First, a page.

Heard: March 9, 2017.
received and sworn to in the Lawrence Division of the
District Court Department on January 21, 2014.
case was tried before Michael A. Uhlarik, J. The Supreme
Judicial Court on its own initiative transferred the case
from the Appeals Court.
A. Mallard, Assistant District Attorney (Lindsay M. Nasson,
Assistant District Attorney, also present) for the
K. Kenyon, Jr., for the defendant.
Present: Gants, C.J., Lenk, Hines, Gaziano, Lowy, & Budd,
case before us challenges the constitutionality of a jury
instruction for the crime of drawing or uttering a fraudulent
check. The challenged instruction informed the jury that they
could infer that the defendant had both (1) knowledge of
insufficient funds and (2) fraudulent intent if they found
that the defendant "failed to make good on th[e] check
within two days after she was notified that the bank had
refused payment because of insufficient funds." The
instruction stems from G. L. c. 266, § 37, which
designates the failure to make the required payment on the
bad check within two days of notice as "prima facie
evidence" of the defendant's intent and knowledge.
We conclude that the statute's designation of prima facie
evidence and the corresponding instruction are
constitutionally infirm because a defendant's failure to
pay a check within two days of being notified of its dishonor
is, without more, insufficient to warrant a jury in finding
the essential elements of the crime beyond a reasonable
doubt. Nevertheless, we conclude that the error was harmless
beyond a reasonable doubt in this case, and therefore we
affirm the defendant's convictions.
jury could have found the following facts. Between July 26
and 28, 2013, the defendant deposited four checks, totaling
$15, 000, into certain bank accounts she held at TD Bank via
automated teller machines (ATMs). The funds were credited to
the respective accounts electronically on the day of the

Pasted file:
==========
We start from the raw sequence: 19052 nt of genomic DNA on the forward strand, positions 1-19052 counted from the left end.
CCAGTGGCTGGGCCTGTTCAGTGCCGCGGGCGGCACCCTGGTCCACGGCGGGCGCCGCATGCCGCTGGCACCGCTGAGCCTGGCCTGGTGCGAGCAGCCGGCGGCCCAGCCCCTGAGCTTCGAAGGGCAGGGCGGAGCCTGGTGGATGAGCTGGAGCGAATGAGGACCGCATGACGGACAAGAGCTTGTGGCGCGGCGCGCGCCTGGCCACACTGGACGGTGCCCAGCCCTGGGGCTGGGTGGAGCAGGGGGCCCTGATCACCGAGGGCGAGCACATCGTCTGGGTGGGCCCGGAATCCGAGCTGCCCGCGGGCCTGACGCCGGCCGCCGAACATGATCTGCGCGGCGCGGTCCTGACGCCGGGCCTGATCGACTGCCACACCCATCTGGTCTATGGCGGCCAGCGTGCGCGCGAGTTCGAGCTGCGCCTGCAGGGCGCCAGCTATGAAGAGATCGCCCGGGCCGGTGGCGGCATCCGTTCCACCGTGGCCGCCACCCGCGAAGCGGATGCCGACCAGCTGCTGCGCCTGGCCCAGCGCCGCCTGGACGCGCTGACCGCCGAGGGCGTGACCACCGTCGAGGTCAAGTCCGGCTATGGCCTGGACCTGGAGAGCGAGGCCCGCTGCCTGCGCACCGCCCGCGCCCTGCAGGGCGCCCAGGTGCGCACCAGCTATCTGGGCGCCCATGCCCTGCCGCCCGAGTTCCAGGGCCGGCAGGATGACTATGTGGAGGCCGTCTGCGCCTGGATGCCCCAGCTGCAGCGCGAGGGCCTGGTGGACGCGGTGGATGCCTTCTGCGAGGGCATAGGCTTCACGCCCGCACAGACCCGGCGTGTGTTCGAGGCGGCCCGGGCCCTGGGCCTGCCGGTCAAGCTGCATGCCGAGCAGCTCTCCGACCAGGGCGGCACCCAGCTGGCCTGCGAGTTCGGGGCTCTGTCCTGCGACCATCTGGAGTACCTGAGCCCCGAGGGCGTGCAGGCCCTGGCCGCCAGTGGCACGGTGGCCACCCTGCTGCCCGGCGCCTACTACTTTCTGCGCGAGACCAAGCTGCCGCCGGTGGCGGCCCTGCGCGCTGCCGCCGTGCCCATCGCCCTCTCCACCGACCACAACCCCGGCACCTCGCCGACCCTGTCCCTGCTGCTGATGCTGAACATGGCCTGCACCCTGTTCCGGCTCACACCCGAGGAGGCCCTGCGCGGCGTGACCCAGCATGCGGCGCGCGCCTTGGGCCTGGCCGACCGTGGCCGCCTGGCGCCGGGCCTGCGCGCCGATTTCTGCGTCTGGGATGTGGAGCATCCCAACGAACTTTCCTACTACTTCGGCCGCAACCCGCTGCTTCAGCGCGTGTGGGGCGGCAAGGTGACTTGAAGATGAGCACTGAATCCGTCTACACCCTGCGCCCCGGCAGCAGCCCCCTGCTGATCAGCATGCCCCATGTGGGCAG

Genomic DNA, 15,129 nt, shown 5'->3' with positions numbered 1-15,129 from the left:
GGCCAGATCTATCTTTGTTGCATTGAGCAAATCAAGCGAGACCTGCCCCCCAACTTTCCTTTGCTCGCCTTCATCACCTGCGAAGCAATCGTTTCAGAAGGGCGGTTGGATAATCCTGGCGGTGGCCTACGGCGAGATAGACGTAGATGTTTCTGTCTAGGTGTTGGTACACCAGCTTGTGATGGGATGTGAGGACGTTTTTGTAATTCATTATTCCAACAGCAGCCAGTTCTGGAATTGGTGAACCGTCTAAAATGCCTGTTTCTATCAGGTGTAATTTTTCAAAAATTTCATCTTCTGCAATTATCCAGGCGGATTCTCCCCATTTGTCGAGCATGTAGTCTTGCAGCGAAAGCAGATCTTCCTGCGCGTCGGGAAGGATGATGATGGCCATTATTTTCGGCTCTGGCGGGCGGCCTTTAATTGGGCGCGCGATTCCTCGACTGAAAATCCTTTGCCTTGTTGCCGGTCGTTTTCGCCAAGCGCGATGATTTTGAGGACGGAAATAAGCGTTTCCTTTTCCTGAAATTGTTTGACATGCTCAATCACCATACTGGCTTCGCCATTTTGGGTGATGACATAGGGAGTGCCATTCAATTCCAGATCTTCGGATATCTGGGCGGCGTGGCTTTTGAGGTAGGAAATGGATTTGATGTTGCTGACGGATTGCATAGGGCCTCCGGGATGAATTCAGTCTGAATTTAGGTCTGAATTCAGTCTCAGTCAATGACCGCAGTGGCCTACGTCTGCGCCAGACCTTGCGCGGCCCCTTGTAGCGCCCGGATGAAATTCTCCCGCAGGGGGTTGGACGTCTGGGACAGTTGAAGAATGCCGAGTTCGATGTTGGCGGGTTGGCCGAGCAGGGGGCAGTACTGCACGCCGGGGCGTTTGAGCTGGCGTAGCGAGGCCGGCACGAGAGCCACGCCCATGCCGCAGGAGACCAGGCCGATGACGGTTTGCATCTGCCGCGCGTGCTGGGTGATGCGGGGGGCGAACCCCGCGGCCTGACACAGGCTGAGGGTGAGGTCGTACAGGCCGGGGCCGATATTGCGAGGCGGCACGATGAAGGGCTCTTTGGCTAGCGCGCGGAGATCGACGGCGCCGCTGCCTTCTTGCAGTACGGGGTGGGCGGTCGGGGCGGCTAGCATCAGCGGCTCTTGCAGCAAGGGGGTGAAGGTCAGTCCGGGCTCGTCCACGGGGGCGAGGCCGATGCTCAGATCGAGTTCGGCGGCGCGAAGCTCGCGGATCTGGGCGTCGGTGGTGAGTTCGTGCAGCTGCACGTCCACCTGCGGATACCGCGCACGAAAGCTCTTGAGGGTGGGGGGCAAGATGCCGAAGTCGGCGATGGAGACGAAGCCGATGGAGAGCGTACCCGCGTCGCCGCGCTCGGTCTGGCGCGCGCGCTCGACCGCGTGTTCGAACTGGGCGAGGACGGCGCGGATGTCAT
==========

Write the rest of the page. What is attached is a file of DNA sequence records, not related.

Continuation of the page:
transaction, before the checks were finally negotiated. Each
check was drawn from a single Citizens Bank account in the
defendant's name that had been closed for years. All four
checks eventually bounced and were returned to TD Bank by
July 31, 2013.
the time she deposited the checks and the negotiation of the
checks, the defendant transferred funds between her accounts
at TD Bank, in the manner of a "check-kiting"
scheme. After transferring the funds, but before
the checks had been returned, the defendant made a number of
expenditures, including nearly $3, 000 on Walt Disney World
and Sea World tickets, nearly $600 on her cellular telephone
bill, over $700 on clothing and shoes, and a $2, 000 cash
withdrawal. The defendant ultimately overdrew her accounts at
TD Bank by roughly $12, 000.
early August of 2013, a representative of TD Bank contacted
the defendant by telephone and informed her that the checks
had been returned. The defendant responded that she was out
of town, but would remedy the situation when she returned.
The defendant never did so, however, and testified at trial
that she "forgot" and was overwhelmed by her own,
and her mother's, health problems. By August 21, 2013, no
repayment had been made and TD Bank sent a demand letter
informing the defendant that she owed TD Bank $11, 664.20.
Within a week, the defendant still had not made any deposit.
When TD Bank attempted to follow up with the defendant, it
discovered that the defendant's cellular telephone number
was no longer in service.
trial, the defendant testified that she believed that her
account at Citizens Bank was still open and that her tax
refund had been deposited into that account. There was
evidence, however, that the Citizens Bank account had been
closed for years, and that she already had spent much of her
$13, 000 tax refund, which had been previously deposited into
one of her accounts at TD Bank, well in advance of the four
jury convicted the defendant on four counts of larceny by
uttering a false check. The defendant appealed, and we